By Christina Hannon

I didn’t go to church today. My excuse was that I was too busy, but really I just didn’t want to go. I didn’t make it a priority today. Since I live on my own and typically go to mass on my own, no one asked if I went to church and I didn’t offer. I was also feeling ashamed because I didn’t go to mass last week either.

So the question is, will I go next week?

Yes, because I will choose grace over disgrace, I will choose love over shame. Almost every time I go to confession (which admittedly is not that often), I leave with an overwhelming feeling of love and compassion and I cry a couple tears of joy and gratitude for that mercy. But one time in confession three years ago, I confessed that I had missed Sunday mass a couple times over the previous six months. The priest went into a thorough explanation of why weekly mass is so important, and that our excuses don’t matter.  I agreed that my excuses weren’t valid, but I couldn’t help but feel incredibly judged and shamed. I cried for a half hour after leaving the confessional, and this time, tears of misery.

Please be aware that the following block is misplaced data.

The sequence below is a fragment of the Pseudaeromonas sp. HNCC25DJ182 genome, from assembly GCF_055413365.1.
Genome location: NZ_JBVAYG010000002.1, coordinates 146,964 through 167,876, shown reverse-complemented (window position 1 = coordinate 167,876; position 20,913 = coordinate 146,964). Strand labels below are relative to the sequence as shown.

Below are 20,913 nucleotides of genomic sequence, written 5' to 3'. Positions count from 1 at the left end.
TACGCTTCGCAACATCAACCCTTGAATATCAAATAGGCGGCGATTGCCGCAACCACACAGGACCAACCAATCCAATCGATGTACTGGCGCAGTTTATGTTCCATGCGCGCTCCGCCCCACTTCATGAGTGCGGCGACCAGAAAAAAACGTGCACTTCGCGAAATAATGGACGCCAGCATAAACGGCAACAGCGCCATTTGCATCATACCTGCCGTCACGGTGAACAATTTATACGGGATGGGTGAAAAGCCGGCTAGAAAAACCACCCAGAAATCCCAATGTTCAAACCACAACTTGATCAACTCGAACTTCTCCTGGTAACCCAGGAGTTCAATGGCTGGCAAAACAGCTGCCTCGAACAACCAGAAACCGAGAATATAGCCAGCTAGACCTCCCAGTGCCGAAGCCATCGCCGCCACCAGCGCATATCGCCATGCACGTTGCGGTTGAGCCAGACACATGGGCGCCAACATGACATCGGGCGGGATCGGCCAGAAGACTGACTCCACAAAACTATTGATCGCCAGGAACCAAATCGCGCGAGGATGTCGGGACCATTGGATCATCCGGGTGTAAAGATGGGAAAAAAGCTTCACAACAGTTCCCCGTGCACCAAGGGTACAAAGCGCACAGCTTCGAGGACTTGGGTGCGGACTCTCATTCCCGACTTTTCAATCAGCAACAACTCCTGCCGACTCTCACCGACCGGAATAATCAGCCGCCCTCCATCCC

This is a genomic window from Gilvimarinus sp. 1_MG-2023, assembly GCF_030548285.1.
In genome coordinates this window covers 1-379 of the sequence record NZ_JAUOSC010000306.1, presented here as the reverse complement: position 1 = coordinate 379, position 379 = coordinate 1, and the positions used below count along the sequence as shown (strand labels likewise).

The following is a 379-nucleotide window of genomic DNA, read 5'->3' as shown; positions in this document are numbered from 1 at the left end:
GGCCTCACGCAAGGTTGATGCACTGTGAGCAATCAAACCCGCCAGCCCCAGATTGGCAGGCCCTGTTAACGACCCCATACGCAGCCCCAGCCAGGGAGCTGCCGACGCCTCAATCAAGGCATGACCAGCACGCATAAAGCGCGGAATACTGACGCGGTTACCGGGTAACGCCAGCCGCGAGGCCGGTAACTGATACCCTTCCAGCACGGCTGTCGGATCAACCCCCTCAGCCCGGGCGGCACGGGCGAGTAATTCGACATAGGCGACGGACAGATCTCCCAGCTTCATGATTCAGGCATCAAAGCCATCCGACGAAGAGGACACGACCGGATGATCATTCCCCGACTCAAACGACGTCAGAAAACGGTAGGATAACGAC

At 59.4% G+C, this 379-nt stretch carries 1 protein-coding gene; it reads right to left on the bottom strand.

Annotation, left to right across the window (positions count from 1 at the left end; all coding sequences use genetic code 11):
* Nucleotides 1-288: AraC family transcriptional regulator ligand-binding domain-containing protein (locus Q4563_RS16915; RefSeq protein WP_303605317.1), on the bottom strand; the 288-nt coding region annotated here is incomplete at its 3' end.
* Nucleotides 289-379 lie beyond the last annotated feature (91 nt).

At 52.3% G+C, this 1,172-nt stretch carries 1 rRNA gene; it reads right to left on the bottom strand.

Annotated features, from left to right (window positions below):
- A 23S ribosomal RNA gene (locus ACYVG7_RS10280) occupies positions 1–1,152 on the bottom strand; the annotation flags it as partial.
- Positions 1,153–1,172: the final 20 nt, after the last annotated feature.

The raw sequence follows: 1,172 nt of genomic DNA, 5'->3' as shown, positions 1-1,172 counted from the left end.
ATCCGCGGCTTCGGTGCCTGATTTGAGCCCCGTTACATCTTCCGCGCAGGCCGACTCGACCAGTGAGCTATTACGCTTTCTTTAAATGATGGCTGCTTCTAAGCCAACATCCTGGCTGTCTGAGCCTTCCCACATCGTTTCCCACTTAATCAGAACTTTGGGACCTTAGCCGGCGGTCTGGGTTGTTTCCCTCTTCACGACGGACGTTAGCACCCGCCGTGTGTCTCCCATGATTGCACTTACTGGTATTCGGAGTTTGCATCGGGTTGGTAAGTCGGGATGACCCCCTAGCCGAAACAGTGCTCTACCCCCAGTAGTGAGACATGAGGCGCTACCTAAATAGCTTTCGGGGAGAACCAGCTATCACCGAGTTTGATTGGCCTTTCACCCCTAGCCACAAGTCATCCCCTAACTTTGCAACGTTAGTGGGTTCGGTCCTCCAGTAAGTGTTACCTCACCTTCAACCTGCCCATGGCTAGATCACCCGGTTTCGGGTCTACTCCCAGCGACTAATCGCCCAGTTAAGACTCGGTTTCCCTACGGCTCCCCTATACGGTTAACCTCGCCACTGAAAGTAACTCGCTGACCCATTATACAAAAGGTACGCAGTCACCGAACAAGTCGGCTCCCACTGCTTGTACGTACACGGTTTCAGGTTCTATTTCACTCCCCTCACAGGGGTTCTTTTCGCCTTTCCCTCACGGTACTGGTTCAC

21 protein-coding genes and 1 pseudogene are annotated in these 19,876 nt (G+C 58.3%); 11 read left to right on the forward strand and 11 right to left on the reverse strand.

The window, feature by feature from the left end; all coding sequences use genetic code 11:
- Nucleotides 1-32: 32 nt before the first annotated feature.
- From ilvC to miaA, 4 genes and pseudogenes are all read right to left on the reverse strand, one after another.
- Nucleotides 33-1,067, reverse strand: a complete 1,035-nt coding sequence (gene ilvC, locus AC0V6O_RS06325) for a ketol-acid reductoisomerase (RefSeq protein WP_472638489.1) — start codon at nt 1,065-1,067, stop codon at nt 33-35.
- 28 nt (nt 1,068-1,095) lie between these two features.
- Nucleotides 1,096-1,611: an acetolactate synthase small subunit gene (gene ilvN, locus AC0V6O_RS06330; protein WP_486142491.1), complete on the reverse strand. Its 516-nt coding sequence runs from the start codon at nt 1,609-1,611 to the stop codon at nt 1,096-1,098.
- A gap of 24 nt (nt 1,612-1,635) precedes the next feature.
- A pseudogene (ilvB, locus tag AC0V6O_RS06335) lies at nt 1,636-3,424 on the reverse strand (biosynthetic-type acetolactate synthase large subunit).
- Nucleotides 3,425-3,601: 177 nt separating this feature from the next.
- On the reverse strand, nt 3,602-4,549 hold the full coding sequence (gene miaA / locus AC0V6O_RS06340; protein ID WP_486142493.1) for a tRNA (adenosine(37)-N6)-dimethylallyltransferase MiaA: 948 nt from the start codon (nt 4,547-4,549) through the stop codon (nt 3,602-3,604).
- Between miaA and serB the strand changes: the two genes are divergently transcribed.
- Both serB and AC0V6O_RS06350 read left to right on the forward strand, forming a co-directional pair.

I let my shame consume me.

The result was that I started missing mass more. I know this is ironic and it doesn’t make logical sense but the shame became a huge internal mountain keeping me from God’s love.

I had been a cradle Catholic. Faith, service, and justice had always been central in my life but the shame became so great that I considered leaving the faith completely. I think shame keeps a lot of people away from God, the very God who offers abundant mercy and acceptance. I still miss mass some weeks, and I still feel ashamed. But I refuse to let that shame build on itself and keep me away from the amazing community and mercy that I know exists in church.  

I am not advocating a lazy faith, or not feeling sorry for your sins but shame should not be part of the equation. A contrite heart turns towards a merciful Savior. An ashamed heart hides and turns away mercy.

Don’t let your issues or anything you are ashamed of keep you from knowing how insanely precious you are. Our church, religion, rules, and commandments are all there to lead us closer to Christ and closer to perfect love.

They are not there to induce shame.

Want people to come back to God? Begin and end every conversation with love, not shame. Including the conversations with yourself.


ABOUT THE AUTHOR

CHRISTINA HANNON

Christina works for Coalition with Young Adults, which supports Catholic ministries for 20- and 30-somethings in Northeast Ohio.  She is also an obnoxious Notre Dame fan and proud Cleveland native. Like many other unique millennials, her goals include inner peace and world travel.


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